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Another upgrade to the BRKT Bushcrafter is the shape of the blade. Both SWC and Adventure Sworn renditions were designed off of the original pattern that included a very pronounced spear point shape. This shape makes penetration easy but does not provide much belly for gutting fish or slicing. The BRKT has a slightly higher than center line tip and a much wider belly.

Also a noticeable difference on my particular model is the thumb notches on the spine. While not essential, it does help when assisting the tip through material by applying force to the spine with your thumb.

Easily the most noticeable difference to the BRKT Bushcrafter is the modified Scandi edge. Instead of a flat grind, the BRKT has a convex Scandi grind where there are no sharp shoulders on the flat of the blade and no secondary bevel (A.K.A. microbevel) as other designs may incorporate. The convex edge supports the carbides along the edge stronger than any other blade design and therefore is an improvement in strength over any flat grind, Scandi included.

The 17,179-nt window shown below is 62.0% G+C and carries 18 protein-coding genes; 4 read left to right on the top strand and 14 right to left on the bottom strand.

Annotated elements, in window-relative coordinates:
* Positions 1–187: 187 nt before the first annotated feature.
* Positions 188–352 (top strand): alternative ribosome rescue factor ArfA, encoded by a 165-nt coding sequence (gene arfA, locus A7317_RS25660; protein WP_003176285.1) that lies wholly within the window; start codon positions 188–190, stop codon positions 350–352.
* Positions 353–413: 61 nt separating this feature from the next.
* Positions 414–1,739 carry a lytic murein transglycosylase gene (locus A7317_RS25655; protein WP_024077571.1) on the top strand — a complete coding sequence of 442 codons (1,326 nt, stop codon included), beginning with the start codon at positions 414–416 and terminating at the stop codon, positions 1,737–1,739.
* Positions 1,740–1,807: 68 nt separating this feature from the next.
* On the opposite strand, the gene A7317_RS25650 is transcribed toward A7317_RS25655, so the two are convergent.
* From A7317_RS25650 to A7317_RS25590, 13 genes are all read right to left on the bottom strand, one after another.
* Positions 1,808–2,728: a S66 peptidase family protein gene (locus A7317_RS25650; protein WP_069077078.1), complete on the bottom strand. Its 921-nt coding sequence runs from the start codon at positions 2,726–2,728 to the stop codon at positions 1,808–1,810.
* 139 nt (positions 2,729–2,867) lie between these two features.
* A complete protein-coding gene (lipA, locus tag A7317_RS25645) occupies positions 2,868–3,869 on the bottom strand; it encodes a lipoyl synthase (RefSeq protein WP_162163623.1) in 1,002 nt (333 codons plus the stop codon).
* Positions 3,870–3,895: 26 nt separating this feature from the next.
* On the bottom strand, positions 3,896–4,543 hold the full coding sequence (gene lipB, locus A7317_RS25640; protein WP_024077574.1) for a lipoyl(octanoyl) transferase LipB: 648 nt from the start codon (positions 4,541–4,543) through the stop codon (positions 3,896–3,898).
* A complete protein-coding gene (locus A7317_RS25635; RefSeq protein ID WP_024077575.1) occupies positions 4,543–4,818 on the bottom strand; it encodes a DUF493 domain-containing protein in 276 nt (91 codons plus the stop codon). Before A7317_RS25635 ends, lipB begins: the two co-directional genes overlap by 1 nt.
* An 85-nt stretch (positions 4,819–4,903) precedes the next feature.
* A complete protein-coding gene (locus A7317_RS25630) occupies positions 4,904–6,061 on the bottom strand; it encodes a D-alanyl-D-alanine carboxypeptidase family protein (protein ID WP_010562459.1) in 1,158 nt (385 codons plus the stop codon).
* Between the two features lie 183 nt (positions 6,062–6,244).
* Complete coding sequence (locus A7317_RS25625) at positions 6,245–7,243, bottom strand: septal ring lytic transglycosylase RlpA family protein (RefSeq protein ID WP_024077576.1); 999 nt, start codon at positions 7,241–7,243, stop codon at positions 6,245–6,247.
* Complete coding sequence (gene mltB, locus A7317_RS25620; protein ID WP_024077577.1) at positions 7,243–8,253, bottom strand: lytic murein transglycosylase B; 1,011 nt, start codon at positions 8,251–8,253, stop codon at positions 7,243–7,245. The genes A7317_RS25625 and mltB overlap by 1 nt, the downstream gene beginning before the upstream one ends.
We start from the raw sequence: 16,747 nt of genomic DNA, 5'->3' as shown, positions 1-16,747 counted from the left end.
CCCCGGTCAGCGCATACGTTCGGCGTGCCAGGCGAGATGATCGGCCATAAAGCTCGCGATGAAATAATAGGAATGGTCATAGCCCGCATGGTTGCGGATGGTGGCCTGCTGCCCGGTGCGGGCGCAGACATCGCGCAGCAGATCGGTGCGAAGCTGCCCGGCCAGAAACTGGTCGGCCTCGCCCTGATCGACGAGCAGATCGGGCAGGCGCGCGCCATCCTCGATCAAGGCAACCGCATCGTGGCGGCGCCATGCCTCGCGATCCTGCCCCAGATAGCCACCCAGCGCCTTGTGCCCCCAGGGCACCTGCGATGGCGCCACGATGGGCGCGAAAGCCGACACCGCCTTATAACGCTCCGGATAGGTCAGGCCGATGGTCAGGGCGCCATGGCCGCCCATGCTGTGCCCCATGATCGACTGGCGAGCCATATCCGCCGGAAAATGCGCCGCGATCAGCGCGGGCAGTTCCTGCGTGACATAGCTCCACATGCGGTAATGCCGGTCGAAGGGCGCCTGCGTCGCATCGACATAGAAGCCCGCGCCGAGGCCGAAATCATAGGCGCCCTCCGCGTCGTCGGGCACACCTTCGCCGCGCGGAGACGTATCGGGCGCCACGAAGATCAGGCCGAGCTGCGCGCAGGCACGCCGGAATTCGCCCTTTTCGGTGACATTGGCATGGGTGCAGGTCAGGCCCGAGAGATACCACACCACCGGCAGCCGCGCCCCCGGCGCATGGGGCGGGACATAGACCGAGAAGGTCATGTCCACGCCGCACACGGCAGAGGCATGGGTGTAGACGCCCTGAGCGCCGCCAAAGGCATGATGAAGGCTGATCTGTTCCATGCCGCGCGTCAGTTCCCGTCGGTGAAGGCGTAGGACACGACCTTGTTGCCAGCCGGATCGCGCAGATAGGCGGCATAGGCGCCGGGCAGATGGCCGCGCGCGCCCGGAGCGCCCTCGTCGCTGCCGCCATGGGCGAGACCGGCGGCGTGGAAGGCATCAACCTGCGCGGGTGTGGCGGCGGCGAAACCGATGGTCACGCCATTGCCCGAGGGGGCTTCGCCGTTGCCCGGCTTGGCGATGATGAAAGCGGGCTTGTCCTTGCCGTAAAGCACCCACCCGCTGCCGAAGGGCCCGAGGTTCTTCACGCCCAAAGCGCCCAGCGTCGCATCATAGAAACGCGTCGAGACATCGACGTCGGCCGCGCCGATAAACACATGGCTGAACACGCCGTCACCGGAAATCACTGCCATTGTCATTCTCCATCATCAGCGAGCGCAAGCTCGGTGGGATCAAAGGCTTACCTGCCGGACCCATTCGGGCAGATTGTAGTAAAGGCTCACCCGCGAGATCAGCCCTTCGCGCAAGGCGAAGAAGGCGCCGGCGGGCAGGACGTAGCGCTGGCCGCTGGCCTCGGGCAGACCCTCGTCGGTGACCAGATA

The Testing Process:

i1035 FW1.1I have never done a knife test with smoke and mirrors. My tests are done in the field and done a bit slower than others to collect more information and user feedback. This knife test is no exception. No basements were used to torture test it, no YouTube videos describing how well boxed up it came were posted and no knives stabbed in trees glamour shots were taken. My review is a collection of notes from activities performed with the BRKT Bushcrafter over a month long period.

In preparation for my stacked birch bark handle knife project, I took the BRKT Bushcrafter on a scavenger hunt and hike for white birch. I used it for harvesting what I needed and applied it to removing bark from dead and down birch. That process included tip scoring the outer bark and then retracing the score with the belly of the blade. The rounded pommel did not bite into my hand when I assisted the tip into the layers of bark to the inner bark. The BRKT Bushcrafter was also used to collect some cedar bark for an upcoming fire making seminar. I used the near 90 degree spine edge to fluff some off of a tree not far from the trail.